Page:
Europe

The Latest: Romanian government survives confidence vote

Romania's president Klaus Iohannis gestures during an interview with the Associated Press at the Cotroceni Palace in Bucharest, Romania, Wednesday, Feb. 8, 2017. President Iohannis said massive street protests had successfully toppled a government initiative dilute the ant-corruption drive, but warned that the fight against graft was an ongoing process. (AP Photo/Darko Bandic)

Romania's president Klaus Iohannis gestures during an interview with the Associated Press at the Cotroceni Palace in Bucharest, Romania, Wednesday, Feb. 8, 2017. President Iohannis said massive street protests had successfully toppled a government initiative dilute the ant-corruption drive, but warned that the fight against graft was an ongoing process. (AP Photo/Darko Bandic)  (The Associated Press)

The Latest on the political situation in Romania (all times local):

3:55 p.m.

Romania's center-left government has survived a parliamentary vote of no confidence after mass protests.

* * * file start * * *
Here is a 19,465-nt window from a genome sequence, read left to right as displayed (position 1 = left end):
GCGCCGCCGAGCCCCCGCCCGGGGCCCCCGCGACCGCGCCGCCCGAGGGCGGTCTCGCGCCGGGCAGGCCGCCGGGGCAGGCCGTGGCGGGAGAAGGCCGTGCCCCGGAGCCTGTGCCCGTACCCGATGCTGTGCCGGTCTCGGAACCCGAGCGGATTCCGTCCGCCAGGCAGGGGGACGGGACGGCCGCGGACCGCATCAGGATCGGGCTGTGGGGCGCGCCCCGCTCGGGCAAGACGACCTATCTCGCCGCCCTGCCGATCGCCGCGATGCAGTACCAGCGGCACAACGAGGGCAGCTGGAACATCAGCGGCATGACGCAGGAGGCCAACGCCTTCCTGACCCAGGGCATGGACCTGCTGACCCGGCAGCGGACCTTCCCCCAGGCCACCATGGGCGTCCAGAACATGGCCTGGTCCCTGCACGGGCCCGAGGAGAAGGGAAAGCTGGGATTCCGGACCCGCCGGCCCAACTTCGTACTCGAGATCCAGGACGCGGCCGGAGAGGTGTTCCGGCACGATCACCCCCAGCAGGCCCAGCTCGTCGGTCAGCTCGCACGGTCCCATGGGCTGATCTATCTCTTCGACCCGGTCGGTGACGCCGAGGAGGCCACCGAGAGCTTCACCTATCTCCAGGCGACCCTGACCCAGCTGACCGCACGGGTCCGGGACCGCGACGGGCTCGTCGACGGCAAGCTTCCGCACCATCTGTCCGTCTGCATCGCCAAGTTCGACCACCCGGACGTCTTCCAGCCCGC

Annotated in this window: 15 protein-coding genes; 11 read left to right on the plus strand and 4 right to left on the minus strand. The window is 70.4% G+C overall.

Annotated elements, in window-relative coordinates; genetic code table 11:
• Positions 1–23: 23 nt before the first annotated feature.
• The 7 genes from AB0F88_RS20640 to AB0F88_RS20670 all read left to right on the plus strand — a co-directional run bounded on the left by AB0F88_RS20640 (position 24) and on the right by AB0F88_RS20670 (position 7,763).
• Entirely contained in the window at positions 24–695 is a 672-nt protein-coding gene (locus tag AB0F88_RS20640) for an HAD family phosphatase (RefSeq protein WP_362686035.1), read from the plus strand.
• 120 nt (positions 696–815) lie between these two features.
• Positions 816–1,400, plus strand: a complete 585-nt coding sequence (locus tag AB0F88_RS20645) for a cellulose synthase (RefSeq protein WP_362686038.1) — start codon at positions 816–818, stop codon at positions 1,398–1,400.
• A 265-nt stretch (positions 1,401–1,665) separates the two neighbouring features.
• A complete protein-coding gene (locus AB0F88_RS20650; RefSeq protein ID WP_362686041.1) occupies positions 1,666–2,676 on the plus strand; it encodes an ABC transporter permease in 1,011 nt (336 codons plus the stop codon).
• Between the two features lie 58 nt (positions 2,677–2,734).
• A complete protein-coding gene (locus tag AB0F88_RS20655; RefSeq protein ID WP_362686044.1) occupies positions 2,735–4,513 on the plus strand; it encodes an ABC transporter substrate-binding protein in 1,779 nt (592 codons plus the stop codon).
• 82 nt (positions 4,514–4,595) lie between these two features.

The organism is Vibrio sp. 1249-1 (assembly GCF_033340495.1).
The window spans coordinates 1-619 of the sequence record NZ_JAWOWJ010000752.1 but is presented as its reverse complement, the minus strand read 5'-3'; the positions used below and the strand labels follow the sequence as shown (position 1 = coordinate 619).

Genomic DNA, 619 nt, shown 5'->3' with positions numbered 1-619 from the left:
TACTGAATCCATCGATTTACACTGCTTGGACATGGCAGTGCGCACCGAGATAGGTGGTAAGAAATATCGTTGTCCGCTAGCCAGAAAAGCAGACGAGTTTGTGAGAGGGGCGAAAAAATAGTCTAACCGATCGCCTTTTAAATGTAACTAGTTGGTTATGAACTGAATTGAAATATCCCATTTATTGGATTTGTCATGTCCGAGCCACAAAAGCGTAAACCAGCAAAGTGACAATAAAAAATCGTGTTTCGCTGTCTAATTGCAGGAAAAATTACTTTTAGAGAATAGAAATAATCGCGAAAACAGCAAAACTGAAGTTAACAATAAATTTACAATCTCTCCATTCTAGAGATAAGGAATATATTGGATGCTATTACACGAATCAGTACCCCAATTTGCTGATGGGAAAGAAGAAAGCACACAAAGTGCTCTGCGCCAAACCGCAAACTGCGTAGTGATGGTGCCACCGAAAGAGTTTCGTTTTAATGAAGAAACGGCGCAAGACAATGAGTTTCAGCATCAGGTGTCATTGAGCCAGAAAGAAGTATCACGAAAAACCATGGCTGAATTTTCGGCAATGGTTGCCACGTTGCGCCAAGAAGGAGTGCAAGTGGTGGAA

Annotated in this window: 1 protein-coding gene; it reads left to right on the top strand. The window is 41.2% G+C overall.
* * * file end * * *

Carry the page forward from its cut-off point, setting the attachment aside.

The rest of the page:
Ioana Bran, the parliamentary secretary said 161 lawmakers voted in support of the motion, short of the 232 votes needed for it to pass.

"We can say that the necessary majority has not been met, according to the constitution, for the vote to pass," Bran said.

Hundreds of thousands of people protested against the government after it passed an emergency ordinance last week to decriminalize some official corruption.

The government eventually scrapped the ordinance and the bill will now be debated and approved by the parliament.

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3:35 p.m.

The president of Romania says the fight to contain corruption in his country shows the "ugly face of politics" and praised protesters for standing up to block a measure that would have eased up on public officials who abuse their power while in office.

President Klaus Iohannis told The Associated Press Wednesday that massive street protests had been successful for the moment in stopping an emergency decree that would have weakened anti-corruption efforts.

He said he was pleased that protesters cared about the future of Romania and made their feelings known in peaceful demonstrations.

"I was surprised by the size of the crowd," he said. "Having over 200,000 people in Piata Victoriei (Victory Square) is something extraordinary.